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Source: Quartet
20 December 2002

Statement of the Middle East Quartet, Washington DC, 20 December 2002

United Nations Secretary-General Kofi Annan, Russian Foreign Minister Igor Ivanov, Danish Foreign Minister Per Stig Moeller, High Representative for European Common Foreign and Security Policy Javier Solana, and European Commissioner for External Affairs Chris Patten met today in Washington with President Bush and Secretary of State Powell. In his meeting, President Bush expressed strong support for the efforts of the Quartet and his firm commitment to the Quartet's
Road Map,which would realize his vision of two states - Israel and Palestine - living side-by-side in peace and security.

Reaffirming their previous statements, the Quartet members reviewed developments since their last meeting, on September 17, 2002. They condemned the brutal terror attacks carried out by Palestinian extremist organizations since the last meeting, which aim to diminish the prospects for peace, and only harm legitimate Palestinian aspirations for statehood. The Quartet deplores the killing of innocent Palestinian civilians and UN employees in IDF security operations, and calls on the Government of Israel to review its rules of engagement and disciplinary procedures to avoid such civilian casualties.

The Quartet took stock of the results of the ongoing consultations with the parties on the elements of a three-phase performance-based and goal-driven Road Map to realize the vision expressed in President Bush's June 24 speech of two States - Israel and an independent, viable, sovereign, and democratic Palestine - living side-by-side in peace and security. The Quartet commended the constructive spirit that characterized its discussions with all parties. The Quartet, based upon a common understanding on the content and goals of this process, made substantial progress toward finalizing a Road Map for presentation to the parties in the near future. The Quartet agreed to further intensive work to develop a credible and effective monitoring mechanism. In the meantime, the Quartet calls on the parties to carry out as rapidly as possible their responsibilities to restore calm, pursue reforms, and improve the humanitarian situation - steps that will lead to a political process culminating in Palestinian statehood.

Specifically, the Quartet calls for an immediate, comprehensive cease-fire. All Palestinian individuals and groups must end all acts of terror against Israelis, in any location. In this regard, the Quartet welcomes the initiative of Egypt to work with Palestinians to achieve this end. Such a cease-fire should be accompanied by supportive measures undertaken by the government of Israel. As calm is established, Israeli forces should withdraw from Palestinian areas and the pre-Intifada status quo on the ground should be restored. The Quartet calls on the Palestinian leadership to work with the US and others to restructure and reform the Palestinian security services.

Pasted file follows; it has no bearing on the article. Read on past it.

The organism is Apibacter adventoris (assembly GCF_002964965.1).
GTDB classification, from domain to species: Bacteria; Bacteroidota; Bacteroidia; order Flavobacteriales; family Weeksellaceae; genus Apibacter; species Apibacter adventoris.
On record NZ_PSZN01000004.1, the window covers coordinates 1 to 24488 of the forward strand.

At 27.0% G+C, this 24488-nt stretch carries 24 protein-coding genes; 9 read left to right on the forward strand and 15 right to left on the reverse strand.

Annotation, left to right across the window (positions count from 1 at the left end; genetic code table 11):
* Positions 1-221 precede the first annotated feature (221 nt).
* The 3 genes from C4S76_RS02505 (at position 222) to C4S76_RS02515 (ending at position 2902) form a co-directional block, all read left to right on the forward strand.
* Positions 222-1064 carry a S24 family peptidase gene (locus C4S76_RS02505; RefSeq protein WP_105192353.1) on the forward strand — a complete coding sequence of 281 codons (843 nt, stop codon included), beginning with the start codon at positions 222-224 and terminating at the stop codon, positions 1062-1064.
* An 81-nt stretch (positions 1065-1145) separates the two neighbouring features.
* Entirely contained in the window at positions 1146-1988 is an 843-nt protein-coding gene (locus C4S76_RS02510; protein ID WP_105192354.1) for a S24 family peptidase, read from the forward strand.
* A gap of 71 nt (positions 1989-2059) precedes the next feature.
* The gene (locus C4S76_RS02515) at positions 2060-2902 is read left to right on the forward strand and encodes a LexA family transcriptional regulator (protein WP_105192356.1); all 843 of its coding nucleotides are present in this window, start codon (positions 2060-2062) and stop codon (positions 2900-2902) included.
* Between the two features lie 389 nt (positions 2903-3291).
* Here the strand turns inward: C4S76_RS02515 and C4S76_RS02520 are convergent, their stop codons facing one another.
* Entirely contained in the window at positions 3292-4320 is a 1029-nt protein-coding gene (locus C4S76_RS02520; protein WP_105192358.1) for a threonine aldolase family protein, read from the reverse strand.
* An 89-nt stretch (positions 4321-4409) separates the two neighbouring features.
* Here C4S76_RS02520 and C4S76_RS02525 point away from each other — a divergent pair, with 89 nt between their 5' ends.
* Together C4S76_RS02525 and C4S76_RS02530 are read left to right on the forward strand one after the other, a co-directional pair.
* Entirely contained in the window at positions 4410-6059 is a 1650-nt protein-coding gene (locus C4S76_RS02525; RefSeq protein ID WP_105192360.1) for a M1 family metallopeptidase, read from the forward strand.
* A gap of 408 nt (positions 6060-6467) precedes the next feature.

Recognizing the importance of well-prepared Palestinian elections to the process of building strong, democratic, institutions in preparation for statehood, the Quartet supports the accelerated work of the Constitutional Committee to draft a Palestinian constitution. The Quartet notes the progress made in the reform process under difficult circumstances and calls for increased efforts by the Palestinian Authority to move forward in a comprehensive and sustained manner, in cooperation with the Task Force on Palestinian Reform, on institutional reforms. In this context, the Quartet welcomes the initiative of the United Kingdom and Prime Minister Blair to convene a meeting early next year to encourage and accelerate the reform process.

The Quartet expresses concern at the deepening humanitarian crisis in Gaza and the West Bank. It calls for increased efforts by the Government of Israel to ease the humanitarian situation in the West Bank and Gaza. It also calls on Israel and the Palestinians to implement fully the recommendations of the Bertini report. The Quartet welcomes the recent transfer by Israel of VAT and other revenues due to the Palestinian Authority and calls on Israel to continue these monthly transfers including arrears. The Quartet reiterates the importance of immediate Israeli measures, consistent with legitimate security concerns, to improve the lives of Palestinians, including allowing the resumption of normal economic activity facilitating the movement of goods, people, and essential services and lifting curfew and closures. The Quartet calls on Israel to avoid actions that undermine trust and create further hardship for innocent Palestinian civilians, including demolition of houses and civil infrastructure.